It is advisable to treat your areas of plantation with mixture of EpsoMicrostopBittersalt with Ecostyle Vital Fungicide before planting and constant treatment of such during the plant growth period and also disinfect tomato cages.

Nematodes

There are harmful Nematodes and the non harmful ones. These are generally invisible to our naked eyes. They are microscopic eel worms which are soil-born. It is sad to say but once they attack your plantation, there is no cure for them. They attack the root system causing the roots to swell. The only symptoms are stunted plants and discolored leaves. Fortunately, your tomato plants will still bear edible fruit, but once you’ve discovered the culprit, you will have to wait to address the problem. A common way to address this is to simply plant marigolds to fight them.

Tomato Skins Splitting or Cracking

Cracking or splitting happens because of sudden growth spurt from an increase in moisture after a dry spell. It can also occur when the fruit is overripe. To prevent this provide even moisture and choose plant varieties that are less prone to cracking. It is also advisable to pick the tomato fruits when they are ripe or almost ripe and/or just before a predicted rain storm to prevent cracking.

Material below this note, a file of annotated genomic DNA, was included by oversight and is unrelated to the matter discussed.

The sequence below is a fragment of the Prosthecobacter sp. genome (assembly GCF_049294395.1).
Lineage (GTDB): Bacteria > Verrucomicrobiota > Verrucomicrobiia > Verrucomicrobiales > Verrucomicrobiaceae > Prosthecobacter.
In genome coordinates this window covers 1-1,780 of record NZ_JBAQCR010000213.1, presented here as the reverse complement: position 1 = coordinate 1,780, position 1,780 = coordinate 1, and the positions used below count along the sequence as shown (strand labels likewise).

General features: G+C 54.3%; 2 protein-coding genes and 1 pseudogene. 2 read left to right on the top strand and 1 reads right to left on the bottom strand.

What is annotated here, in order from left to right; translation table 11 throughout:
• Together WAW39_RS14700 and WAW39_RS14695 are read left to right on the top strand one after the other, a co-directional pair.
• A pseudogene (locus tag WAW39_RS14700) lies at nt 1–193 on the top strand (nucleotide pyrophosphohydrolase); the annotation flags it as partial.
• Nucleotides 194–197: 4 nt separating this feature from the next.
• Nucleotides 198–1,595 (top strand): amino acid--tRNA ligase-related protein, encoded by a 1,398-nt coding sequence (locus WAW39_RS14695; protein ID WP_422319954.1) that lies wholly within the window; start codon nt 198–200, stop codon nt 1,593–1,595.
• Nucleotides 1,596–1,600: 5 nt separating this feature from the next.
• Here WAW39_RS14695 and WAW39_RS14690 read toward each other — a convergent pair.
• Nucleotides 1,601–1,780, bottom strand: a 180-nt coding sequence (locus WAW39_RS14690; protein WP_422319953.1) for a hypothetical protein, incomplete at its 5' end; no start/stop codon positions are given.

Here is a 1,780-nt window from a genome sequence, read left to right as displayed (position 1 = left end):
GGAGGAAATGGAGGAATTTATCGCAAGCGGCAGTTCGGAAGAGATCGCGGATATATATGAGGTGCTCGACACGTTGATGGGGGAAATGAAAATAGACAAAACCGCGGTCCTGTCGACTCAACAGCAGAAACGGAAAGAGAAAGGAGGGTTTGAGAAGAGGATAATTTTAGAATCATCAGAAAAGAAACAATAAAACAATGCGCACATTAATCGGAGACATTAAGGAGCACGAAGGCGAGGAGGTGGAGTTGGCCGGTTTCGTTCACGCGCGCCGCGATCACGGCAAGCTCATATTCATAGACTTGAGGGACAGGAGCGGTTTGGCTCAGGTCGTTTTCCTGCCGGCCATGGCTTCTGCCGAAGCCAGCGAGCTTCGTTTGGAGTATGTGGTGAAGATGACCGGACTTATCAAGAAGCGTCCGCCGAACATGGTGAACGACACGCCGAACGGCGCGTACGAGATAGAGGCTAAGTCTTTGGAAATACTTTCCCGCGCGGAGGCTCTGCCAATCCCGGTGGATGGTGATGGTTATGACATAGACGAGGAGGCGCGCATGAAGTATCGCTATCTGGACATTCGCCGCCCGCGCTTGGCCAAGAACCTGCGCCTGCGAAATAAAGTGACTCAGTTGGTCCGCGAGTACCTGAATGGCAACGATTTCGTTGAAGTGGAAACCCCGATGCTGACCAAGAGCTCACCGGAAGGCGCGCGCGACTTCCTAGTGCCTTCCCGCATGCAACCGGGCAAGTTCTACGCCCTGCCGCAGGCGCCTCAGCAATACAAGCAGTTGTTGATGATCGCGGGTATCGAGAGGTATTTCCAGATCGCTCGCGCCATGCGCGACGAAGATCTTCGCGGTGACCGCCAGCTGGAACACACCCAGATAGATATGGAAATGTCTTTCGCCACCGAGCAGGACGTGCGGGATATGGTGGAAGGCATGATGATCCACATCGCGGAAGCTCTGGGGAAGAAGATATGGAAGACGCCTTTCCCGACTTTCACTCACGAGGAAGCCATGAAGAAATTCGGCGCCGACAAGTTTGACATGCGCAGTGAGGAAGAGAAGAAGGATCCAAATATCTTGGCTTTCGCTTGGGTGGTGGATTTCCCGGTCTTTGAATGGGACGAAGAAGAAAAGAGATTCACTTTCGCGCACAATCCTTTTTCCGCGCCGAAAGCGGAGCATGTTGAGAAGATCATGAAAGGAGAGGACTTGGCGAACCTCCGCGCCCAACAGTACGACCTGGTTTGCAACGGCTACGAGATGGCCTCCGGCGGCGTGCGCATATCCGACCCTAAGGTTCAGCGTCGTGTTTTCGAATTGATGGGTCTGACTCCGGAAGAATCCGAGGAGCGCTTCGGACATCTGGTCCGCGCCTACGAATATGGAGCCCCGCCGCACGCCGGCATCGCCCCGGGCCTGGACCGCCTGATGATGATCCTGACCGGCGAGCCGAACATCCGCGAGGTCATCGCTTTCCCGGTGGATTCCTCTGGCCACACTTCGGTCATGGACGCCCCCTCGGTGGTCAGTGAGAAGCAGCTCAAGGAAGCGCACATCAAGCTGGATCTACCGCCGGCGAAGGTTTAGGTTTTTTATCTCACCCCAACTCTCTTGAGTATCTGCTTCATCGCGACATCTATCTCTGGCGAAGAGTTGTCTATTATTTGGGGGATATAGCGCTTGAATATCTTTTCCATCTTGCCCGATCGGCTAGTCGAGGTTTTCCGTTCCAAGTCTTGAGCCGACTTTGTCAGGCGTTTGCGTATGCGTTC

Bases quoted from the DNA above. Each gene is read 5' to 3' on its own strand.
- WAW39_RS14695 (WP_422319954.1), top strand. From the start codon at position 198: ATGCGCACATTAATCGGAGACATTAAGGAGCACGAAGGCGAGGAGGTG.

Yellow Leaves

Yellow leaves, depending on where you are in the warm season can spell trouble, or not. Late in the season, it’s just the tomato shutting down. If early on in the season you notice yellow, uncurled leaves at the bottom of the plant that work their way up that can signal a nitrogen deficiency or leaves turning yellow or brown higher up on the plant could be early blight. It’s best to do a soil test to determine if it is a nitrogen deficiency. Depending on the soil test result, you may need to supplement the soil with well-rotted manure or compost, both of which are high in nitrogen.

You can also apply a nitrogen rich organic vegetable fertilizer. Organic Plant Food Fertilizer which is a universal fertilizer is a good recommendation.

Sunscald